Manning topped by Luck on homecoming
It was just Peyton Manning's luck - on his first trip back to Lucas Oil Stadium, he and his teammates had an off night. His successor and his old team, they got it right.
Andrew Luck threw three touchdown passes and ran for another on Sunday night, handing Denver a 39-33 loss - their first of the season - without even needing one of Luck's trademark fourth-quarter comebacks.
"It's not real fun watching him," Luck said of Manning. "But he is something to watch."
Admittedly, this was no typical night for Manning. Indianapolis' former franchise quarterback dealt with questions all week about owner Jim Irsay's most recent comments expressing disappointment with winning just one Super Bowl title during the Manning years.
And when he first ran onto the field, some sections in the lower bowl looked like a checkerboard of Colts blue and Broncos orange. They roared for No. 18 throughout a 90-second video tribute featuring some of his most memorable moments with the Colts including the record-breaking pass to Marvin Harrison for most TDs by a quarterback-receiver duo, the AFC championship comeback against New England and, of course, the evening when he finally hoisted the Lombardi Trophy in rainy Miami.
Manning responded to the standing ovation by stopping his warm-up throws, taking off his helmet, waving to the fans and mouthing the words "Thank you."
The large video screen then cut to a fan holding a sign that that read "Thanks Peyton But Tonight I'm A Colts Fan."
Heading into the game, Manning and Denver (6-1) looked virtually unbeatable. The Broncos were scoring points by the dozens in the midst of a 17-game regular-season winning streak and showed no signs of even hitting a speed bump.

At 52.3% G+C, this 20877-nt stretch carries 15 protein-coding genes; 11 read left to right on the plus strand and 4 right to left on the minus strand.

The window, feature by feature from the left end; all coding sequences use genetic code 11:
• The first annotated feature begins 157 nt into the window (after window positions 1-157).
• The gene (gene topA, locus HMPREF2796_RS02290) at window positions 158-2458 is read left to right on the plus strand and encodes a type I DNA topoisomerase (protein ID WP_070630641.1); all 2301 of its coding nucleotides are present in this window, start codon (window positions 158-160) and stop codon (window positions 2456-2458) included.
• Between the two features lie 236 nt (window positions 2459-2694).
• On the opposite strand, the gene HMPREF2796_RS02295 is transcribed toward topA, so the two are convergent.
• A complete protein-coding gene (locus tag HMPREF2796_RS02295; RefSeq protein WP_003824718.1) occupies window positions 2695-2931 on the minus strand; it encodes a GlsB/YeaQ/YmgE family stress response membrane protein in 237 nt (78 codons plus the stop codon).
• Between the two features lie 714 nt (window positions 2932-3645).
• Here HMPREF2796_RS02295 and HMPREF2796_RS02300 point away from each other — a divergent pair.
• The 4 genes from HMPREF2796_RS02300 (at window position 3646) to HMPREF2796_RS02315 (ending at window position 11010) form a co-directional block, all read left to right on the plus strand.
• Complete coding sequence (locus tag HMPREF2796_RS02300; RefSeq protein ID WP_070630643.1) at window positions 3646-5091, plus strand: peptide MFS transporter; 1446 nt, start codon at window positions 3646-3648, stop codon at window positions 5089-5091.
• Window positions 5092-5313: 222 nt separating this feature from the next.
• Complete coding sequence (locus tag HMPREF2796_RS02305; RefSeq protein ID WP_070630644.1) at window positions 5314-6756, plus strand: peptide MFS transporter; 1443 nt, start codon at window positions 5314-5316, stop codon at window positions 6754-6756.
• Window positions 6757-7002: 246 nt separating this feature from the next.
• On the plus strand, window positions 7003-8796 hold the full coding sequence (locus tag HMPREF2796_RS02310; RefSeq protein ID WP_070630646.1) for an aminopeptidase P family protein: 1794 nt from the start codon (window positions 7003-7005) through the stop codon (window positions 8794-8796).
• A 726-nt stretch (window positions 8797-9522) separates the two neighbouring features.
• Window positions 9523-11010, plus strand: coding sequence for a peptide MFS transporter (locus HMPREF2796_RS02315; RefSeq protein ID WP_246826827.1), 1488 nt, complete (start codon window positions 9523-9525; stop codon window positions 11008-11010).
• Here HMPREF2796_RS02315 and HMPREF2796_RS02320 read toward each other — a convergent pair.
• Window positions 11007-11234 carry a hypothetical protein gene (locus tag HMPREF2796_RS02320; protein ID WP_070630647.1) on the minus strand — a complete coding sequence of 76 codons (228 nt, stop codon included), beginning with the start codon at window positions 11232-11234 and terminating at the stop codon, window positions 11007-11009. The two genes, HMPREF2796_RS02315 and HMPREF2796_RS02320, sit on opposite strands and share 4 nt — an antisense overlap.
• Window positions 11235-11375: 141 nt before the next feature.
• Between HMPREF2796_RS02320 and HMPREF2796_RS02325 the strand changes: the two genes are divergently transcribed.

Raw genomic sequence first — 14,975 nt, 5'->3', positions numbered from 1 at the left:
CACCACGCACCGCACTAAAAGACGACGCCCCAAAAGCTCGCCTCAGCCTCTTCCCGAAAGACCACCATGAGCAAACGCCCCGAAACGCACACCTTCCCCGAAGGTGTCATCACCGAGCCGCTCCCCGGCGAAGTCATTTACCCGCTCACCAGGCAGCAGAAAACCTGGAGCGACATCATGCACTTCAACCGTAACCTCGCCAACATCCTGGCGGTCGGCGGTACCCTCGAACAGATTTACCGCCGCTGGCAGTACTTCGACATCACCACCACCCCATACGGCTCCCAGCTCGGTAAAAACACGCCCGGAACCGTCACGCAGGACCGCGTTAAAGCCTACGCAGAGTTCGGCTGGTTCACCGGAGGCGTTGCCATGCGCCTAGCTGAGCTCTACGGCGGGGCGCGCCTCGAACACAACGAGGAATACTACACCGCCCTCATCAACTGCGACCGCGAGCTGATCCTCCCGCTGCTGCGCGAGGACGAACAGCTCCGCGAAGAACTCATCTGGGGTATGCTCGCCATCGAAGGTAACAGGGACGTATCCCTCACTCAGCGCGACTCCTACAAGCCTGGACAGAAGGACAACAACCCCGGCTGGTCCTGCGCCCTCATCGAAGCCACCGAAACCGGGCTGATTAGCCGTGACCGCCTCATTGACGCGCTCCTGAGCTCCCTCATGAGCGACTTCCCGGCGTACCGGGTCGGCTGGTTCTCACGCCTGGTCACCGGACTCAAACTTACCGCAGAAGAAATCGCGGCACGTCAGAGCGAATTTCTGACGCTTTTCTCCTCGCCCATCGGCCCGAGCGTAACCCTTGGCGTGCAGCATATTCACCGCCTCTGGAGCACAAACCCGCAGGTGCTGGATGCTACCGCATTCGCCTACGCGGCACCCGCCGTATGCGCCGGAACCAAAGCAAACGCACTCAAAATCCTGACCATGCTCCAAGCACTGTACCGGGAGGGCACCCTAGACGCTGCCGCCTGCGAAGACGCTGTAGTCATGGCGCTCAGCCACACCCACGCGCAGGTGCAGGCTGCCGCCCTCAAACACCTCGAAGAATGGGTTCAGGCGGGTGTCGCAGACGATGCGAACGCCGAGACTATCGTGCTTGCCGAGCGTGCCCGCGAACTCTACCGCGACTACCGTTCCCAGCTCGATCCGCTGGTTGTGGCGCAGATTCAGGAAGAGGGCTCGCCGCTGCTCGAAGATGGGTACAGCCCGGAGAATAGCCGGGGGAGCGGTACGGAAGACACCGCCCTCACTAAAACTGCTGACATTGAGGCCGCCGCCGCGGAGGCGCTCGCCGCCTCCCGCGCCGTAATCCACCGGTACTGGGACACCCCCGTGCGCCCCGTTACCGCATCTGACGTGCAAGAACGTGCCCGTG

Then came what was supposed to be Manning's happy homecoming. Nothing went right and now the Kansas City Chiefs are the NFL's lone unbeaten team. He lost a fumble, threw an interception and was sacked four times - twice by Robert Mathis, one of the few remaining holdovers from the Manning era.
Broncos kick returner Trindon Holliday fumbled twice, losing one that led to a Colts touchdown.
Denver's defence committed inexplicable penalties throughout the second half, giving the Colts more opportunities than they needed, and the Broncos' last good chance fizzled out when Denver running back Ronnie Hillman lost a fumble inside the Colts' five-yard line with 3:03 left in the game.
With Luck and the Colts repeatedly taking advantage, even Manning couldn't rescue the Broncos.
While Manning finished with three TD passes, he certainly wasn't himself. Passes fluttered, passes sailed, passes were broken up.
Indianapolis (5-2) extended their lead in the AFC South and still haven't lost consecutive games since Luck arrived in the NFL last year.
"This is a game we need to learn from. We, I guess, had four turnovers and still somehow had a chance to win that game," Manning said. "I would have liked to have seen it go to a two-point game down there toward the end and see what would have happened, but it never quite got to that point. You can go back to different parts of the game and we got behind, mistakes there, but we still had a chance there at the end. We certainly have to improve from this game because we weren't as sharp execution-wise as we'd like to be."
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